How will you know if you have the novel coronavirus that causes the COVID-19 disease? Doctors have described some of the most common symptoms, including some rare ones, such as a loss of smell, that could signal you should get tested.
According to Harvard T.H. Chan School of Public Health epidemiologist Marc Lipsitch, the virus could ultimately infect between 40% and 70% of the population worldwide in the coming year.
Many of those cases would be mild, and some people might show no symptoms at all. But the prospect of being infected with a new virus can be frightening. As of April 27, the Centers for Disease Control and Prevention (CDC) has listed nine coronavirus symptoms that tend to appear about 2 to 14 days after exposure, including: fever; cough; shortness of breath or difficulty breathing; chills; repeated shaking with chills; muscle pain; headache; sore throat; and new loss of taste or smell. The following symptoms, the CDC says, are emergency warning signs that you should seek immediate medical attention: trouble breathing; persistent pain or pressure in the chest; new confusion or inability to arouse; bluish lips or face; other severe symptoms that concern you.
Doctors recently added “loss of smell” as a potential symptom that may show up alone without any other symptoms, Naijakoko reported.
According to a report in the Journal of the American Medical Association, as many as 98% of COVID-19 patients who were hospitalized had a fever, between 76% and 82% had a dry cough, and 11% to 44% reported exhaustion and fatigue.
The disease appears to become more severe with age, with the 30- to 79-year-old age range predominating the detected cases in Wuhan, where the outbreak began, according to a study in JAMA. Children seem to be at less risk of suffering noticeable symptoms of the disease. However, a recent study of 2,000 children confirmed or suspected to have COVID-19 found that 6% developed severe or critical illness. The study is detailed in the March 16 issue of the journal Pediatrics.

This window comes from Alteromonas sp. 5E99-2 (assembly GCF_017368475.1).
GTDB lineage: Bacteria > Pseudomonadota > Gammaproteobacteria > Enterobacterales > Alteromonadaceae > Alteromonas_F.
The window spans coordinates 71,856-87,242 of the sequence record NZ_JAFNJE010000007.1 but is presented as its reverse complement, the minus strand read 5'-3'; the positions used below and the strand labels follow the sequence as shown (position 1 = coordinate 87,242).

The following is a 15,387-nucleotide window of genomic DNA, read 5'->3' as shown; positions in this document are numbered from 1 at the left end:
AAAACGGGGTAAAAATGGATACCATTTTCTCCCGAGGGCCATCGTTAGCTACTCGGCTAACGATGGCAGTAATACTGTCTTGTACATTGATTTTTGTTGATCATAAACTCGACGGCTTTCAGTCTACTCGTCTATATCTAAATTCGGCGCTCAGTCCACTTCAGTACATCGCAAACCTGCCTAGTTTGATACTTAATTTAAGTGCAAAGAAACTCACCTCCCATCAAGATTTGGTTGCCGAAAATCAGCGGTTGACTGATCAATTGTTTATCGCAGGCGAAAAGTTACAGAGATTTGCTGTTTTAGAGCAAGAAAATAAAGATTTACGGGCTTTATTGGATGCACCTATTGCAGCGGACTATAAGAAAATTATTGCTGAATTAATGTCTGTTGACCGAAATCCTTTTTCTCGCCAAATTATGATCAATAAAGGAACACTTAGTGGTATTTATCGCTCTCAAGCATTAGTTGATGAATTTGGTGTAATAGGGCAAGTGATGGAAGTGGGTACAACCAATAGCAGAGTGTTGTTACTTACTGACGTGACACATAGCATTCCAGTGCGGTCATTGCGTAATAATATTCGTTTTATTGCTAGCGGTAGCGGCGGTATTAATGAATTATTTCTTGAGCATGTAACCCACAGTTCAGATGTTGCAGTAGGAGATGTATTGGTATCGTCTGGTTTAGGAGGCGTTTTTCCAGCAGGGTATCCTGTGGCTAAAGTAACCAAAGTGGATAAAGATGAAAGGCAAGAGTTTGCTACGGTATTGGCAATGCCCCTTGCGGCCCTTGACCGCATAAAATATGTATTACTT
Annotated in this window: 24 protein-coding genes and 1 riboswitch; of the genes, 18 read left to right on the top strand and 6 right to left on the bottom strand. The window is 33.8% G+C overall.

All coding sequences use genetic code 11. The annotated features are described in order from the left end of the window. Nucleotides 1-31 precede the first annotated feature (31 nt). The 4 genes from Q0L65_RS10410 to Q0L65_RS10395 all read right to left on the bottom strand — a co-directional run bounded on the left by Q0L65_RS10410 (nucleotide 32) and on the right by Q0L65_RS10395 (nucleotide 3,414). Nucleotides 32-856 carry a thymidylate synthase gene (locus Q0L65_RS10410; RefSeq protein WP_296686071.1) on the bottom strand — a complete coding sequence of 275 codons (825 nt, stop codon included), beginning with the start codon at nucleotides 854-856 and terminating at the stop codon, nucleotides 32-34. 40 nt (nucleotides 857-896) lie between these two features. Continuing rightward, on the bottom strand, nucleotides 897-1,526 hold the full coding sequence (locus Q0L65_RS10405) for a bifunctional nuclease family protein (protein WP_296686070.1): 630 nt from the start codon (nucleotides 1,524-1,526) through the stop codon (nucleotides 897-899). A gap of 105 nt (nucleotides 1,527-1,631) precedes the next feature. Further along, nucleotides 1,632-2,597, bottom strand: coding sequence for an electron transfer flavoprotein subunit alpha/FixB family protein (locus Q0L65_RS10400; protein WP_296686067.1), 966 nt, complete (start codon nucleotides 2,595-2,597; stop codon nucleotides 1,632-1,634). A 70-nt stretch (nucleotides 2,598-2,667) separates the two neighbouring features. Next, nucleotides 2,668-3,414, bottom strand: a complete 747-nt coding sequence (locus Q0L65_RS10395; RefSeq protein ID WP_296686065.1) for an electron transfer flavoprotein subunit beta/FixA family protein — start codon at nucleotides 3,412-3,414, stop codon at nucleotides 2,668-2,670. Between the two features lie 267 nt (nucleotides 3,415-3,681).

In more serious cases of COVID-19, patients experience pneumonia, which means their lungs begin to fill with pockets of pus or fluid. This leads to intense shortness of breath and painful coughing.
Currently, testing for the virus that causes COVID-19 in the United States is limited to people with more severe symptoms, according to Paul Biddinger, the director of the emergency preparedness research, evaluation and practice program at the Harvard T.H. Chan School of Public Health, who spoke in a university webcast March 2. This means that it isn’t appropriate to be tested at the first sign of a fever or sniffle. Seeking medical care for mild illness can also potentially transmit that illness, or lead to catching new illnesses in the hospital or clinic, Biddinger added.
Ultimately, the decisions about who should be tested are left to the discretion of state and local health departments, according to the CDC. “Clinicians should use their judgment to determine if a patient has signs and symptoms compatible with COVID-19 and whether the patient should be tested,” the CDC says.
As of April 27, more than 5.4 million COVID-19 diagnostic tests have been run in the U.S., according to the COVID Tracking Project.
If you become ill with these symptoms and think you’ve been exposed to the virus, the CDC recommends calling your doctor first rather than traveling to a clinic. Physicians work with state health departments and the CDC to determine who should be tested for the new virus. However, the CDC also recommends that people with COVID-19 or any respiratory illness monitor their symptoms carefully. Worsening shortness of breath is reason to seek medical care, particularly for older individuals or people with underlying health conditions. The CDC information page has more on what to do if you are sick.